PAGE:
The New York Times
“Surprised by Beauty: Minimalism in Choral Music” by Allan Kozinn
BOSTON SECESSION, a polished, finely blended chamber choir founded in 1996, takes an expansive view of Minimalism here, with some works that are Minimalist only in the sense that their melodies are spare and their rhythms hew close to those of the text, and some that are hardly Minimalist at all. But that’s probably the point: so many footnotes, nuances and reinterpretations have accrued to the definition of Minimalism over the last 40 years that as a stylistic label, it is now as nonspecific as any other ism.
Gavin Bryars and Arvo Pärt, composers often associated with the style, are represented by atypical scores. Having used Minimalism’s repetition and vast time scales freely over the decades, Mr. Bryars abandons both in “And So Ended Kant’s Traveling in This World” (1997), a compact, darkly ruminative setting of a passage from Thomas De Quincey’s “Last Days of Immanuel Kant.” Mr. Pärt’s “Beatitudes” (1990), his first English setting, unfolds with chantlike simplicity over an organ pedal tone. The action is in the harmony, which blossoms in each of the 12 verses.
William Duckworth’s “Southern Harmony” (1981) draws a line between the repetitive solfège singing of early Philip Glass and the actual source here, William Walker’s “Southern Harmony and Musical Companion” (1835). Mr. Duckworth’s elaborate, often densely beautiful settings touch on other styles too: “Wondrous Love” begins in a melismatic, neo-Renaissance style.
In “Transport” (2006) — a fragment from a full-evening work, “Testimony of Witnesses” — Ruth Lomon weaves poetry by Holocaust victims and survivors into a seamless narrative and sets it to music of clarity and pained urgency.
Nothing about the score seems Minimalist, but Ms. Lomon’s haunting vision of tightly packed cattle cars bound for concentration camps is the disc’s most striking score, and it receives the most powerful performance.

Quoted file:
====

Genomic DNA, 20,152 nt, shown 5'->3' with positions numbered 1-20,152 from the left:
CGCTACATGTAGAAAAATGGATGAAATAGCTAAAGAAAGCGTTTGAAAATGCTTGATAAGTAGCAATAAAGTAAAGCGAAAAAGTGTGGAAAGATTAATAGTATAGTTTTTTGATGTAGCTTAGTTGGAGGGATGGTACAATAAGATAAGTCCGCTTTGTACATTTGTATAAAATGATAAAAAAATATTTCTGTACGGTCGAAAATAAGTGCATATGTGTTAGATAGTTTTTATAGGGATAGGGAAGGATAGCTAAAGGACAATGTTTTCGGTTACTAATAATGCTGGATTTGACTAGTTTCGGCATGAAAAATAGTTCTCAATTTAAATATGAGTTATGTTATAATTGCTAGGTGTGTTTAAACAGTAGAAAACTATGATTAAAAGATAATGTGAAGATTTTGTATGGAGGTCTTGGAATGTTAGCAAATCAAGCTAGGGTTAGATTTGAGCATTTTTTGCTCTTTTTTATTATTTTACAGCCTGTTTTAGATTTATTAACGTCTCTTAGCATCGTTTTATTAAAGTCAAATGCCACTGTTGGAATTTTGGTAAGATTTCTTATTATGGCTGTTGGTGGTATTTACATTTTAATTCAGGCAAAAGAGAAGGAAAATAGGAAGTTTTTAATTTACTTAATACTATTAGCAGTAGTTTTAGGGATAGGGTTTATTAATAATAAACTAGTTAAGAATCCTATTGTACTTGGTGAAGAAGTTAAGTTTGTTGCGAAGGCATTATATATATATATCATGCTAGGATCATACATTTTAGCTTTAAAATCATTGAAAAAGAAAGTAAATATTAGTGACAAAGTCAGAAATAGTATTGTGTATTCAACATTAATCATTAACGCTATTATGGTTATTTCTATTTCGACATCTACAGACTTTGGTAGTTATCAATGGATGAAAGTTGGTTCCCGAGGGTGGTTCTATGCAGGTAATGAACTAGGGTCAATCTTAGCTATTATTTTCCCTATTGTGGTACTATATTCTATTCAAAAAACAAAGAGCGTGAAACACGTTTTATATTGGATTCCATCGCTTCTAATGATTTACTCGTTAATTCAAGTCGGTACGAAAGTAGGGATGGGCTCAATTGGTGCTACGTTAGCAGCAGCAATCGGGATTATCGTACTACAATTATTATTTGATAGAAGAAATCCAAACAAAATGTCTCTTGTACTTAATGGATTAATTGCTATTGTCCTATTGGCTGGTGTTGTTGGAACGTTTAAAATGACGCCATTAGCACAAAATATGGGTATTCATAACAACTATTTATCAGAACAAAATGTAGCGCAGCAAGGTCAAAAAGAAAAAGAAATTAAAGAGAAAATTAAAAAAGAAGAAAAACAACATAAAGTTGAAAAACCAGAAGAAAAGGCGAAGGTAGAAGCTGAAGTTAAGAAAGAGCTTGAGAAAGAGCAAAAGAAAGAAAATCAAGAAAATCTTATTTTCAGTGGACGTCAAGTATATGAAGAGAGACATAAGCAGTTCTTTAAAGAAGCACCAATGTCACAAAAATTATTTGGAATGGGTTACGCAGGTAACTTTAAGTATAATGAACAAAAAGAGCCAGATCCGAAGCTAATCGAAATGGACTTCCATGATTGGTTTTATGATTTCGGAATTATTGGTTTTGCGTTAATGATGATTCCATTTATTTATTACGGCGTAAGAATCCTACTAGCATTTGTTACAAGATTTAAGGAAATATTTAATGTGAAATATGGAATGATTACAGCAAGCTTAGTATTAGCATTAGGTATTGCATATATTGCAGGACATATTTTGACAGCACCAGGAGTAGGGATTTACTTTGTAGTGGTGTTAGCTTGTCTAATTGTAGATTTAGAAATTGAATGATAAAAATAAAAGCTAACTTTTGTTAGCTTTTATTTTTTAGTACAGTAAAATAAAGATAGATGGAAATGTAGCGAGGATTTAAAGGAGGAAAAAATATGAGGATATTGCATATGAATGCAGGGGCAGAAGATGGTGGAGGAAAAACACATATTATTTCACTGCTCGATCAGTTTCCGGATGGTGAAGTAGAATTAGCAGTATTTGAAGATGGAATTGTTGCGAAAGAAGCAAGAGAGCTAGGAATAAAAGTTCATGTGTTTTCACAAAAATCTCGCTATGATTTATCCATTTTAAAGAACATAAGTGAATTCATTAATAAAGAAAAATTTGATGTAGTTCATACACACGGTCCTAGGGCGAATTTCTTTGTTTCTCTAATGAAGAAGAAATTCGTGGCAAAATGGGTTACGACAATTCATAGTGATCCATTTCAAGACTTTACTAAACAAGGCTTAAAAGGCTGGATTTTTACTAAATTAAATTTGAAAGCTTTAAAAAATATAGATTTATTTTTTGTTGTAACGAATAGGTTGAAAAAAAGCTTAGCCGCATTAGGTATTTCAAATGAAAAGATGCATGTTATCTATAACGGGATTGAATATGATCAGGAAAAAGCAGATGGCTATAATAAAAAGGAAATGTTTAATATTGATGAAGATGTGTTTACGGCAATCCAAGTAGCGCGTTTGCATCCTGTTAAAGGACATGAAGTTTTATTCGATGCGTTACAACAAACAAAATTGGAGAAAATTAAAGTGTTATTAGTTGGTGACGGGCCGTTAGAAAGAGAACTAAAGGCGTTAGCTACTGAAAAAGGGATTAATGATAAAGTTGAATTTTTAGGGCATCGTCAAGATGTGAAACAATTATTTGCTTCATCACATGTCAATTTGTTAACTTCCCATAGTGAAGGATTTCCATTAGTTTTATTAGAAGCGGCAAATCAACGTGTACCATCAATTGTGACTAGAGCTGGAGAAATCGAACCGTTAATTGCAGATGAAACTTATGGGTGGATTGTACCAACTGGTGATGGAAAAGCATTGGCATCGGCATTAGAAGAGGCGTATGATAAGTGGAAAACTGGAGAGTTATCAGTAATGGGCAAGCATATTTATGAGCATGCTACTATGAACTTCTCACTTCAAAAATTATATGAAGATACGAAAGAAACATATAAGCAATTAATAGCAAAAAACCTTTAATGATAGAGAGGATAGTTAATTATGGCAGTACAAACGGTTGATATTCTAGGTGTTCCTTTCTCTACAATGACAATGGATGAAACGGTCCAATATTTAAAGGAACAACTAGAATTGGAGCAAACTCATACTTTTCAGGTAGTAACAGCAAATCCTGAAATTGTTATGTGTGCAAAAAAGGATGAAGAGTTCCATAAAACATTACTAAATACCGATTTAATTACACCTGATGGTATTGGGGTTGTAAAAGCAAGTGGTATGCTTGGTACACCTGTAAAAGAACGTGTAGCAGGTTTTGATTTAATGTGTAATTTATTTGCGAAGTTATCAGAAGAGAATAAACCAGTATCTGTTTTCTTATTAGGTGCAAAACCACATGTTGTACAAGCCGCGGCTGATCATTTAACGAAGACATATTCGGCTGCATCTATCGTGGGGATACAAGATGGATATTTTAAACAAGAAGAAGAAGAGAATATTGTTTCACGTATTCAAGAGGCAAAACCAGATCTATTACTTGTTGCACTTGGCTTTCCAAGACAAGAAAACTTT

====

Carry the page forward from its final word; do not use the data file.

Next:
LOCAL RECORD LABEL LAUNCHES MAY 10 WITH RELEASE OF FOLK COMPILATION
New music label Brave Records will celebrate its launch at Johnny D’s on May 10, 2005 with a CD release party for Coming Home: Boston Song Collective.
The new recording features songs from 12 Boston-area musicians. It includes cuts from up and coming singer-songwriters like Lisa Bastoni and Sandi Hammond, as well as more seasoned performers like Ksenia Mack who has shared stages with Willy Nelson and Arlo Guthrie.
Brave Records founder Keith Hampton produced the album over the last two years at Boston’s Melville Park Studio, in a collaborative effort with eleven other performing songwriters.
“The label represents aspects of my own career and my musical education. It includes new and older musical traditions in all their different forms and combinations,” Hampton says. “I’m equally interested in classical, traditional folk music, and singer-song writers. Brave Records has become a means for me to distribute my own music, as well as vehicle for me to support other local artists I believe in.”
He released his own recording, HOPEfire, which received a nomination from the Stonewall Society for a 2003 genre award. He performs his songs at local clubs and coffeehouses, and opened for nationally renowned artist Cosy Sheridan at Club Passim. Hampton is also a member of The Boston Secession, a professional choral ensemble with an educational focus, presenting multimedia performances dedicated to “making music new.” The Boston Secession released its own debut CD, Afterlife: German Choral Meditations on Mortality, on Brave Records in March 2005.
Brave Records echoes Hampton’s musical life. It carries music ranging from contemporary singer-songwriters to traditional Central American and European folk; classical and contemporary choral music; and classical harp. One disc, Birth and Rebirth, features traditional Romanian Christmas carols and Easter hymns. All proceeds from the album support a Romanian orphanage for abandoned children.
He sees both the Coming Home compilation and the label itself as an opportunity to create a musical community that crosses genres, reflecting his own eclectic musical passions while promoting some hidden Boston area musical jewels.
“Some of them are not so hidden,” Hampton says. “My hope is that as I continue my own musical journey, I will have the opportunity to support other artists who share my love of musical excellence in diversity.” Performers at the May 10 CD release event will include Keith Hampton, Ksenia Mack, Charlene DiCalogero and the September Babies, Sandi Hammond, Tim Riordan, Felicia Brady, Esther Friedman, and Licia Sky.
Brave Records Launch and CD release for Coming Home: Boston Song Collective. 8:30 pm Tuesday May 10, 2005 at Johnny D’s Uptown Lounge (Davis Square, Somerville). Advance dinner reservations: 617.776.2004. General admission tickets available at the door for $8.